So… 2pm arrived. I went along, ukulele in tow, on the back of Sascha’s motor-scooter thing, and we pulled up to a pretty nice-looking second-floor cafe, not far from the gym I frequent. To cut a long story short, she ordered us a drink and a sweet bite to eat, and asked me to sing and play ukulele. I responded by asking where, to which the obvious answer came: right here, right now, in the middle of a busy cafe. So I did! Three songs later, I have a pay-by-song job. Still not sure how often it will be or when I’ll start, but we’ll get there I’m sure… One thing for certain, I’d rather do that than tutoring!

My new employer!

My new employer!

Oh, yeah. And Saturday evening I randomly bumped into another American, Shane. He’s involved with running a road racing cycling team with six or seven Chinese people. I may have signed up to do some biking too, in return for a free helmet (which I need on these roads, trust me!)…

That caps off my crazy 48 hours in this weird land, so to finish, I will post my two favourite “Chinglish” phrases of the week:

Health big bone surface, anyone?

Health big bone surface, anyone?

Totally bizarre. Don't even know what to say!

Totally bizarre. Don’t even know what to say!

Congratulations on making it all the way through this monster essay!

Freundin or Freundin?

So, my time in Hannover is almost up. 19 hours until I head back home, and I’ve really enjoyed it to be honest. I’ve found out a fair bit of stuff for my dissertation, I’ve met a really nice family, I’ve spoken German for two weeks, and the weather’s been outrageously nice. To give you an idea, I woke up at 3am as I needed the loo last night, and the thermometer in my room (with windows open all night) read 28 degrees Celsius.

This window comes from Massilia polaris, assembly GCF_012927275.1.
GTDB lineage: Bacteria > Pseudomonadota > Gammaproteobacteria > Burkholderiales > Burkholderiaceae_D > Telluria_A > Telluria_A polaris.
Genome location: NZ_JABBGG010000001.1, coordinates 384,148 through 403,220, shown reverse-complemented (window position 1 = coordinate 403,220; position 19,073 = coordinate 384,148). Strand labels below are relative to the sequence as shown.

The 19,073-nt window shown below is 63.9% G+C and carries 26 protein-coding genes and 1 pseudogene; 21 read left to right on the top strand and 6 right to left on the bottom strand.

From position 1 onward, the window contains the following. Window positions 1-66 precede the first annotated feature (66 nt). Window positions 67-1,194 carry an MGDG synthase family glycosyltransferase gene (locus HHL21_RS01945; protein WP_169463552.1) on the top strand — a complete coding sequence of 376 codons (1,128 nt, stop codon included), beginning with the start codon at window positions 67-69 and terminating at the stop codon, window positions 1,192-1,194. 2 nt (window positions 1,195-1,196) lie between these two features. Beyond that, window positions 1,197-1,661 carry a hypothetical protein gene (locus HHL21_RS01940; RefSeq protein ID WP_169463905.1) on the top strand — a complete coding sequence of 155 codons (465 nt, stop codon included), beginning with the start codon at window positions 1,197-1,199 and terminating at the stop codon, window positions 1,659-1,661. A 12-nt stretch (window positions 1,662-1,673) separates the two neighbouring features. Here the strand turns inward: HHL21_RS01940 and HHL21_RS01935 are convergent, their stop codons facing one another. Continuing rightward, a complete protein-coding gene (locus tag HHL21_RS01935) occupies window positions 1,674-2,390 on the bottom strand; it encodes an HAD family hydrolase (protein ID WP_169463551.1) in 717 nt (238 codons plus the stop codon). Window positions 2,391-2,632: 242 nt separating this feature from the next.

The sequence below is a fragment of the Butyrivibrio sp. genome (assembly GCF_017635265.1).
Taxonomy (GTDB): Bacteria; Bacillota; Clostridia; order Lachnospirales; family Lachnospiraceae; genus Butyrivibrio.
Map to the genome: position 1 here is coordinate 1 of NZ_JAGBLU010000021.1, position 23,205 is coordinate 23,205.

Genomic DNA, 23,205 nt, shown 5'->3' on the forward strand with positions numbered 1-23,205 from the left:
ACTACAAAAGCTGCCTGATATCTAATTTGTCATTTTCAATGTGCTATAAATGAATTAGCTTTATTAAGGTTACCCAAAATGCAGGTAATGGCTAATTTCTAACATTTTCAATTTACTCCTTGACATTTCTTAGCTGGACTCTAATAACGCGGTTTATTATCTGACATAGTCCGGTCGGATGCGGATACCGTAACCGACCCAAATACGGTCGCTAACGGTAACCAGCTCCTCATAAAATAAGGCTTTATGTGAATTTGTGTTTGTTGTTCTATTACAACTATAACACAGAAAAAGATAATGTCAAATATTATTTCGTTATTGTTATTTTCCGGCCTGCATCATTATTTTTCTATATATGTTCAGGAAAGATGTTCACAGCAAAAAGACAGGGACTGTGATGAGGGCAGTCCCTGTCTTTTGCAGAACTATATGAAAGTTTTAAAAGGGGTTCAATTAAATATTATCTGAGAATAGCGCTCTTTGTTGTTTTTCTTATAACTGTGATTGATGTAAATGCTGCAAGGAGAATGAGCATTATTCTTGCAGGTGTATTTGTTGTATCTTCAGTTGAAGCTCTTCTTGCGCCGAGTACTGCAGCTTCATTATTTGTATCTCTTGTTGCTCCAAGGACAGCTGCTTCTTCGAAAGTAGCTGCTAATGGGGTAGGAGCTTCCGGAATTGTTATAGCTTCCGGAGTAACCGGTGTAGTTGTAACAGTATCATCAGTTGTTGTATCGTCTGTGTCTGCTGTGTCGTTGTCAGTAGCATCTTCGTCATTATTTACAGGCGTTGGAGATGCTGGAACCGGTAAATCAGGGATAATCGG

Tomorrow, then, it’s back home for two months of a proper summer holiday – bowls, cricket and proofreading (of which I may have quite a lot I think, as I’ve had four enquiries whilst I’ve been here…) – before China.

Learning foreign languages is great. This trip has been totally justified by the fact I’ve been immersed in German for a fortnight, and at least four people outside of my host family have said how amazed they are: firstly, that I chose to learn German; secondly, that I have learned German to such a good level. Good stuff, I suppose! And they’re right – when you think about it, it’s not the easiest language to study, as demonstrated by a confusing few minutes a couple of days ago…

I came back in from the town, just as a girl was leaving the house. As it turned out, she was in the orchestra with Simeon, and they’d been practising for a concert this weekend. I went in, put my bag down and got chatting. “War das deine Freundin, denn?” I asked. The meaning, I thought, was clear enough (“Was that your friend (female) then?”). What I hadn’t thought about was the fact that the word for a friend, who happens to be a female, is exactly the same as the word for a girlfriend. So when Simeon answered in the negative, I too was a little confused. About a minute later, I twigged. “Aaah, also sie war nicht deine Freundin, sondern deine Freundin!” (“Aaah, so she wasn’t your female friend, but she was your female friend.”) See what I mean?

The moral of this story is thus. To avoid any confusion at all, if you want to ask about someone’s girlfriend*, say “deine Freundin” with the appropriate emphasis (and potentially raising of the eyebrows). However, if it’s about someone’s friend who just so happens to be a girl, say “eine Freundin von dir” (literally “a female friend of yours”). German – it’s a simple language.

* In case you’re wondering, by the way, there’s exactly the same problem when talking about boyfriends…